100 Whooshes in 2 minutes.
Update 1.1: – An “auto-loading” script asks for the maximum number of files to load in the RAM. Then you’re asked to choose a sample and Smalltalk will automatically load them all. If the amount of files in the directory goes over the maximum value, you can choose to stop or load the maximum allowed.
– The “Stereo/Mono” potentiometer on the Controller Page helps to narrow the stereo image.
– The “Index Page” shows the list of all the samples loaded with its own Frequency and Scale parameters. Hit the “R” key (dice button) to quickly randomize the page and switch to the “Controller Page” for more controls.
The origin: It all comes from a technique explained by Charles Deenen in this article. Please check it out before you read further so that you get his concept. Having the chance to see Charles’s Pro Tools session really helped me to quickly implement a solution in Kyma while adding my own little twist. I’ve made 3 slightly different routing versions and another one including casual effects as an example.
The sources: Obviously, the output of your whooshes will mostly depend on your sources. For Submix 1 and 2, I personally like using anything that goes really fast: Cars speeding by, race boats, aircrafts, missiles, rockets etc. And also anything that implies speed: turbines, ricochets, ski by, sleds and bobsleighs. You might also want to look for powerful stuff: thunder, electricity, wind and animal vocalizations, etc. For “Hit Peaks”, I tend to use anything that is explosive: cannons, mortars or grenades, but you can also try anything fast mentioned previously. The rule is there is no rule, try anything that sounds interesting.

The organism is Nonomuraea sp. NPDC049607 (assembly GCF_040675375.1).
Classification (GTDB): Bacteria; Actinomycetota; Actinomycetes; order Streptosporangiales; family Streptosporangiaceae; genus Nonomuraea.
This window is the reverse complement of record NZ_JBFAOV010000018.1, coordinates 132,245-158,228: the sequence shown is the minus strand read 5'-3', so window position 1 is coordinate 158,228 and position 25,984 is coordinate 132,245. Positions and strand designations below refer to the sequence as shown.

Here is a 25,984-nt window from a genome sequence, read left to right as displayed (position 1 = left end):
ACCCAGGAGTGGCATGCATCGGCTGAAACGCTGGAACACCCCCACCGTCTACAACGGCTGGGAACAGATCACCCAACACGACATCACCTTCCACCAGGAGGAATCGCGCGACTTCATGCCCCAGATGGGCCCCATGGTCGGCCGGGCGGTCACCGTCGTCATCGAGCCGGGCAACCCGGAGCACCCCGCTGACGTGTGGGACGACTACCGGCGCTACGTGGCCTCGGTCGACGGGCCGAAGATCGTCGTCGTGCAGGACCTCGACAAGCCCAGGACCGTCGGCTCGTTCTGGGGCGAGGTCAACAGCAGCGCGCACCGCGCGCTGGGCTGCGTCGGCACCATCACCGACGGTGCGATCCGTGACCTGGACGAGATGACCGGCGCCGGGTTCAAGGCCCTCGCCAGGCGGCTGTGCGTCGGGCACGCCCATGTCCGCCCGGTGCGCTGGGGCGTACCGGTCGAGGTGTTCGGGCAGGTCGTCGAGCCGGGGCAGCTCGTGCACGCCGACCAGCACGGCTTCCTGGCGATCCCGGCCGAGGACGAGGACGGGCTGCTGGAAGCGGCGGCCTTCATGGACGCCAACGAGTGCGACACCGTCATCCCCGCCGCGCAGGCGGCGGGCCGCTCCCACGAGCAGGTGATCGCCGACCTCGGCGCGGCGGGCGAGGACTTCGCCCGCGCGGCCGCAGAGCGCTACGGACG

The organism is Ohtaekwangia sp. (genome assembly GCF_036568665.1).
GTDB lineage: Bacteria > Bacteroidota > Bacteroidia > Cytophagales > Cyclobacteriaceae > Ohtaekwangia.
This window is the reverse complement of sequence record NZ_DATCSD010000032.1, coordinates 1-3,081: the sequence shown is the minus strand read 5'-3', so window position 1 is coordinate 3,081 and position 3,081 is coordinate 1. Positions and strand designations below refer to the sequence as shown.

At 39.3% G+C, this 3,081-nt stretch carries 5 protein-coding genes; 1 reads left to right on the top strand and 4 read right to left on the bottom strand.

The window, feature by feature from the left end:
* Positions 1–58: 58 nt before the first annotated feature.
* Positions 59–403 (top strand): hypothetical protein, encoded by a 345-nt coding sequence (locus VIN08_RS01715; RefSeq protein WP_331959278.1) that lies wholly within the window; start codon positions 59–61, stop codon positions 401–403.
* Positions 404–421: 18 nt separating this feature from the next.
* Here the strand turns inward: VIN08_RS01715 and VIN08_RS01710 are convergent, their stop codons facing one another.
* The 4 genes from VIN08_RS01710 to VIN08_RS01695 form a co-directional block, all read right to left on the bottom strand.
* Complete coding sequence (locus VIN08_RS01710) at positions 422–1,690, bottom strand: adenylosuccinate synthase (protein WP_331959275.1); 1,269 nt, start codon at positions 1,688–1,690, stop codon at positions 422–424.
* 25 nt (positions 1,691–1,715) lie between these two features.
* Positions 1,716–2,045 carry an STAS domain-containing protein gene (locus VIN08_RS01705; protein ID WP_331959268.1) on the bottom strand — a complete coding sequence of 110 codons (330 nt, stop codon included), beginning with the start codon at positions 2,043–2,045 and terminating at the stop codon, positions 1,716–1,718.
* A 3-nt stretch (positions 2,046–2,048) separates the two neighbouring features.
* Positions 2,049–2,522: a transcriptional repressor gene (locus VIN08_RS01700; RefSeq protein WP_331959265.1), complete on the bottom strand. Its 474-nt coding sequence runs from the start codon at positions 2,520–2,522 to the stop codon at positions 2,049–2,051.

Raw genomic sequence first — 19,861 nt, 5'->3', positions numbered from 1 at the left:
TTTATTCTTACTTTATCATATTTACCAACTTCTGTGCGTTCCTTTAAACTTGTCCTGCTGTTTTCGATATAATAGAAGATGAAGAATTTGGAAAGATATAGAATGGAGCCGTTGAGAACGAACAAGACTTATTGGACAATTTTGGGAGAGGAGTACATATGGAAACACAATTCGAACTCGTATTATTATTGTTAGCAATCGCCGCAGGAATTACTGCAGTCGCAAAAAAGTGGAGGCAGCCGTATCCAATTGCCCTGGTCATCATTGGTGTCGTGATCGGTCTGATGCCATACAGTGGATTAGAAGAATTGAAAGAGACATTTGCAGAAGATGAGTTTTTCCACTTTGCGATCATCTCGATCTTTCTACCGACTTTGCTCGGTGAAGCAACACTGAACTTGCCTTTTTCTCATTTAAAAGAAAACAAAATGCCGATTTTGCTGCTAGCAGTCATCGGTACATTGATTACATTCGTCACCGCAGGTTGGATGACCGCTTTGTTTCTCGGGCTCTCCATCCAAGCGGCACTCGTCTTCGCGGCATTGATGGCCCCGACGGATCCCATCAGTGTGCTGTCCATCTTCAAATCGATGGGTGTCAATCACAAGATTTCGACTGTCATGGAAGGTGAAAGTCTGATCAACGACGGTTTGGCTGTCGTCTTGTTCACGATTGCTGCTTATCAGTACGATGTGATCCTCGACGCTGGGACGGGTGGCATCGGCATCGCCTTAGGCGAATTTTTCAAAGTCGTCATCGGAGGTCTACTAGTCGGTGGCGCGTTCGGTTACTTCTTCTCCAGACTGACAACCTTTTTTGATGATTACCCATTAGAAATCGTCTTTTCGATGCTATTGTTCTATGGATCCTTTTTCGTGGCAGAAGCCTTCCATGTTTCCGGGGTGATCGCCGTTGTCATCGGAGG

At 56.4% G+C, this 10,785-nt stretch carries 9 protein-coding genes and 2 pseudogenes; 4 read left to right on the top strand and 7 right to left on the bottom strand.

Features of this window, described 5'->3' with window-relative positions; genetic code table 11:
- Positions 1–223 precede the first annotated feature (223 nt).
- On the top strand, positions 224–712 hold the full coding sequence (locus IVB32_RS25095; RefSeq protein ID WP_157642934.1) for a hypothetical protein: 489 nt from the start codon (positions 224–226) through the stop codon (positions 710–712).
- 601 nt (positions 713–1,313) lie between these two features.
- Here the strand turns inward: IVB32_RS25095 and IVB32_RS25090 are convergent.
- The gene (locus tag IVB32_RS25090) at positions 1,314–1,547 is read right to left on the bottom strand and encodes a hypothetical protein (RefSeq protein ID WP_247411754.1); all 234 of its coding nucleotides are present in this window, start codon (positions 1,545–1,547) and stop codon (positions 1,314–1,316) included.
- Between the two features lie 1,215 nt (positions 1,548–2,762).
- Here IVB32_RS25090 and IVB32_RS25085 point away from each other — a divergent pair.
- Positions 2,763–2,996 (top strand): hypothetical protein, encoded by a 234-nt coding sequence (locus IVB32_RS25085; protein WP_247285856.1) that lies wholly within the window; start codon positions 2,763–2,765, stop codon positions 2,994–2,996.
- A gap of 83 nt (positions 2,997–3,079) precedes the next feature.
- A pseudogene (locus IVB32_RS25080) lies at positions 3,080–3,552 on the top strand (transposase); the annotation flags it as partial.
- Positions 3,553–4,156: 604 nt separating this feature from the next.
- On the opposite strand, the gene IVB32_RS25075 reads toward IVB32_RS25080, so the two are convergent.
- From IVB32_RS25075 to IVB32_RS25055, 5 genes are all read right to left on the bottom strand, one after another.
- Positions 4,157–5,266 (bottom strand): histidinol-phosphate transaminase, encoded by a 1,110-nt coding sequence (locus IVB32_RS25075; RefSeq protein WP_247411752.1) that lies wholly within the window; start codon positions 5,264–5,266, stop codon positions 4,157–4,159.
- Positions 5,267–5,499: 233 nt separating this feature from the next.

The VCS: The ‘SideChain’ readout shows you an averaged amplitude of the input depending on the values of ‘Input Level’, ‘Attack’, ‘Release’ and ‘Submix Gain’ that you selected. The submixes will start to be, as expected, compressed whenever the ‘SideChain’ value goes over the value selected in the ‘Threshold’. The left column of ‘HitPeaks’ corresponds to its Gate and the right column is its compressor. The ‘Generated Function Controller’ is used to control the motion of the Doppler with so far, 7 different types of control waveforms (Take that other brandname’s doppler plugins!). You can accelerate or slow down the dopplers by changing the ‘Duration’, ‘Reverse’ its stereo image or switch to ‘Manual Panning’ if you’d rather control it in real time (Default is !PenX of the graphic tablet).
The signal flow: I hope the screenshots and my colourful drawings are self-explanatory ;-). Obviously, there’s plenty more options to discover here by adding more inputs, more busses, changing the routing, adding different effects, adding complex control waveforms, etc. If you find cool new tricks and modify those sounds, please send me your iterations and I’ll include them in the package with a mention of your name. Let’s make our community stronger, let’s share our ideas!